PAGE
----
Two-thirds of Antarctic species face extinction by 2,100, study finds

According to a recent study, climate change  is considered.


The most serious threat to Antarctica ‘s biodiversity and emperor penguins were identified as the most vulnerable.

Conservation efforts are insufficient to protect Antarctica ‘s ecosystems , and a population decline of 65% of the continent’s plants and fauna is likely by the year 2,100.

This is the conclusion of a study by the University of Queensland (Australia) and his colleagues, published in the open access journal ‘PLOS Biology’ .

The application of ten key threat management strategies –with an annual cost of 23 million dollars (about 22 million euros)– would benefit up to 84% of the groups of birds, mammals and terrestrial plants, they point out.

To better understand which species are most vulnerable and identify the most cost-effective actions, the researchers, led by researcher Jasmine Rachael Lee, combined expert assessments with scientific data to assess threats and conservation strategies for Antarctica .

They asked 29 experts to define possible management strategies, estimate their cost and feasibility, and assess the potential benefit for different species by 2,100 years from now.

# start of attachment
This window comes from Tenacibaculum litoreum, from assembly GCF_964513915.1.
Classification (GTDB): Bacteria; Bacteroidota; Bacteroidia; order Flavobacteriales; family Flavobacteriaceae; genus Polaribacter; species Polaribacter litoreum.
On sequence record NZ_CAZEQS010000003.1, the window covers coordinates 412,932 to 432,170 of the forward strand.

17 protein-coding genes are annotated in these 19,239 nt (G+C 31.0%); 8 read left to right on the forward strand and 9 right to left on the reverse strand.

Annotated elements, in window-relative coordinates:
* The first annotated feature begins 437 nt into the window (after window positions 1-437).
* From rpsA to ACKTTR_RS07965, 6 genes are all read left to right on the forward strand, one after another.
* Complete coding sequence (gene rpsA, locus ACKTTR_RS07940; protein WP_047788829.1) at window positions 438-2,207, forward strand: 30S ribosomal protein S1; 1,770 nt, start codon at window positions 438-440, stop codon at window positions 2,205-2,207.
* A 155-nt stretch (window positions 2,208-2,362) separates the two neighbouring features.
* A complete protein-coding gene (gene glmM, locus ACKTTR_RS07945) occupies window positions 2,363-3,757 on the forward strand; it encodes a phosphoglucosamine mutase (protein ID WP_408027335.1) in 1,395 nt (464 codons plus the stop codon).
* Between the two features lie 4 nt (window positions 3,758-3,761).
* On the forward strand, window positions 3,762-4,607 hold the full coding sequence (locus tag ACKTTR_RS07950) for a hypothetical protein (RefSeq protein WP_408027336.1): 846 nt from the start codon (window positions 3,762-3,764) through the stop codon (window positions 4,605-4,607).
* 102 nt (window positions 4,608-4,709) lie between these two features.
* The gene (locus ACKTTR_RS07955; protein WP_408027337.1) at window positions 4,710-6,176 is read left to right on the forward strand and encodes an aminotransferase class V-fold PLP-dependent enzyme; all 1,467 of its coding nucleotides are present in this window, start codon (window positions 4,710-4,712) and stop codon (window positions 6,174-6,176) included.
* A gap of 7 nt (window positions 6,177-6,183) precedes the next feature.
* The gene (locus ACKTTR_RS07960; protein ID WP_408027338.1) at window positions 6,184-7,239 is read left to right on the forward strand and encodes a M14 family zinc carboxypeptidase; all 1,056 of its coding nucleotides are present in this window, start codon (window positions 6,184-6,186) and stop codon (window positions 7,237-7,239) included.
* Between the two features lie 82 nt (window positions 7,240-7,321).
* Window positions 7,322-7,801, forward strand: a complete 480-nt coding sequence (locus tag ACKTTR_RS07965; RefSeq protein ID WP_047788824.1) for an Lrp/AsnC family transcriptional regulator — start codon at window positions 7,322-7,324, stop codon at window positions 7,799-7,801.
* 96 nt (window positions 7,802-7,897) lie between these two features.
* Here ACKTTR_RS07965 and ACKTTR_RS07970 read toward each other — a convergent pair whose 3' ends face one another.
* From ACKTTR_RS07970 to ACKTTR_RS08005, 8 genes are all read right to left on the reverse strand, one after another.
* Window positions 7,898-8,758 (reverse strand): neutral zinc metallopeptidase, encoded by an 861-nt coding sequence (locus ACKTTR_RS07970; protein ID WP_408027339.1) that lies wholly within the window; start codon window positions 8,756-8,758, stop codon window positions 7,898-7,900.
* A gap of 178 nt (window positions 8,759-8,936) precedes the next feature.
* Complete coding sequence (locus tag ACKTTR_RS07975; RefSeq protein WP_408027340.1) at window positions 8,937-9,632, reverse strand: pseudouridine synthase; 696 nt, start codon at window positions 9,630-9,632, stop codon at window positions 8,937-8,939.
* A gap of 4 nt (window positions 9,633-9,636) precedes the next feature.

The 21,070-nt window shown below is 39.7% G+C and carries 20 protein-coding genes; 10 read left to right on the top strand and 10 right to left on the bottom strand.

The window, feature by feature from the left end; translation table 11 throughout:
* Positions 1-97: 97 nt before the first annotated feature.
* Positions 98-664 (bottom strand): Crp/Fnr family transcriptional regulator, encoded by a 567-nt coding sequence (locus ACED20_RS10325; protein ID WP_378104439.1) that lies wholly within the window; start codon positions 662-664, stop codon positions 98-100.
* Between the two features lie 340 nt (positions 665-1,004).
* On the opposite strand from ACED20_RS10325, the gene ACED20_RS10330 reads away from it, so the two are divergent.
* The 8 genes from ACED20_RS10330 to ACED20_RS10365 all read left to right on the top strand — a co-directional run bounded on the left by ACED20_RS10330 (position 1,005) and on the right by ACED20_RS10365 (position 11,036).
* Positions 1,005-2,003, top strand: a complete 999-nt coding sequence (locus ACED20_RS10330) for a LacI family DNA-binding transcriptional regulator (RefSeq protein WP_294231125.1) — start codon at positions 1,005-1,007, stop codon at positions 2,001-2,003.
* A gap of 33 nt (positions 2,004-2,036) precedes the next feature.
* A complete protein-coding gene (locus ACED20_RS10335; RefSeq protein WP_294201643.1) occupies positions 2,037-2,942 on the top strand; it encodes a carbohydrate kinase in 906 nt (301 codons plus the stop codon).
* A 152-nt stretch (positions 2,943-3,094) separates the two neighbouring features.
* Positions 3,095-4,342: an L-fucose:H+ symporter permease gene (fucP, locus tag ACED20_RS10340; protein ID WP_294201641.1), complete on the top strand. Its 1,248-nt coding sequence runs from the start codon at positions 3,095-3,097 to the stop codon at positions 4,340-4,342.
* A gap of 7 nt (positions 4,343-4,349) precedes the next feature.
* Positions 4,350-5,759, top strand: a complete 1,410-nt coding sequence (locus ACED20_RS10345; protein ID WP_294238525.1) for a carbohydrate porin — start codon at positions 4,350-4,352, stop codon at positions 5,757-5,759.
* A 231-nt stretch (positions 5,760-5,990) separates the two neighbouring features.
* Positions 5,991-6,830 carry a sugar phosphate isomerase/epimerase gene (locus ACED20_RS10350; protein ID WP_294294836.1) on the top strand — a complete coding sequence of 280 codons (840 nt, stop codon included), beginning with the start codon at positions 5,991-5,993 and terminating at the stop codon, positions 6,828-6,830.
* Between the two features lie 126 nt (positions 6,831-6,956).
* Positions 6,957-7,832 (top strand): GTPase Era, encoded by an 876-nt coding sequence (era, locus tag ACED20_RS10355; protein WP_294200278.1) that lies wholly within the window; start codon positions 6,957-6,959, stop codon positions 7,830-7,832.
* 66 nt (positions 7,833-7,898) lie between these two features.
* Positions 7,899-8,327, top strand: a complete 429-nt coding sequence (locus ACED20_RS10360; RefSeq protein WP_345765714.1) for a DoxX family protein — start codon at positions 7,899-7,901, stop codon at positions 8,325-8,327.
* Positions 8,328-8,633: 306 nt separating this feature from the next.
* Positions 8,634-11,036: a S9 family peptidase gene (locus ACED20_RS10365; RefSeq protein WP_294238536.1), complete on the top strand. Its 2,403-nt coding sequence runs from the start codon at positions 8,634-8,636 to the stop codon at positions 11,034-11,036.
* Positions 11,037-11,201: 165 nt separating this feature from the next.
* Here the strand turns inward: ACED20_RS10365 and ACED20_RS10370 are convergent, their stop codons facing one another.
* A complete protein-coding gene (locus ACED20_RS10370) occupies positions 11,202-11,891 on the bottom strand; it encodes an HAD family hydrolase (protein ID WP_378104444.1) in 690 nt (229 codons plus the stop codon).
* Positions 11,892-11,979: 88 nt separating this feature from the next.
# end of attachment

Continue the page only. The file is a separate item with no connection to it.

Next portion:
Climate change, serious threat to biodiversity

Climate change was identified as the most serious threat to Antarctica ‘s biodiversity, and influencing global policy to limit warming was the most beneficial conservation strategy. With current management strategies and more than 2 degrees Celsius of warming, 65% of terrestrial plants and animals will decline by 2100.

Emperor penguins (‘Aptenodytes forsteri’) were identified as the most vulnerable, followed by other seabirds and nematode worms in the soil. However, regional management strategies could benefit up to 74% of plants and animals at an estimated cost of US$1.92 billion over the next 83 years, equivalent to 0.004% of global GDP in 2019.

The regional management strategies that offered the highest return on investment were minimizing the impact of human activities, improving the planning and management of new infrastructure projects, and improving transport management.

As Antarctica faces increasing pressure from climate change and human activities, a combination of regional and global conservation efforts is needed to preserve Antarctic biodiversity and ecosystem services for future generations, the authors say.

“What this work demonstrates is that climate change is the biggest threat to Antarctic species and what we need are global mitigation efforts to save them,” Lee adds. “This will not only help secure their future, but ours as well.” .

(Europe Press)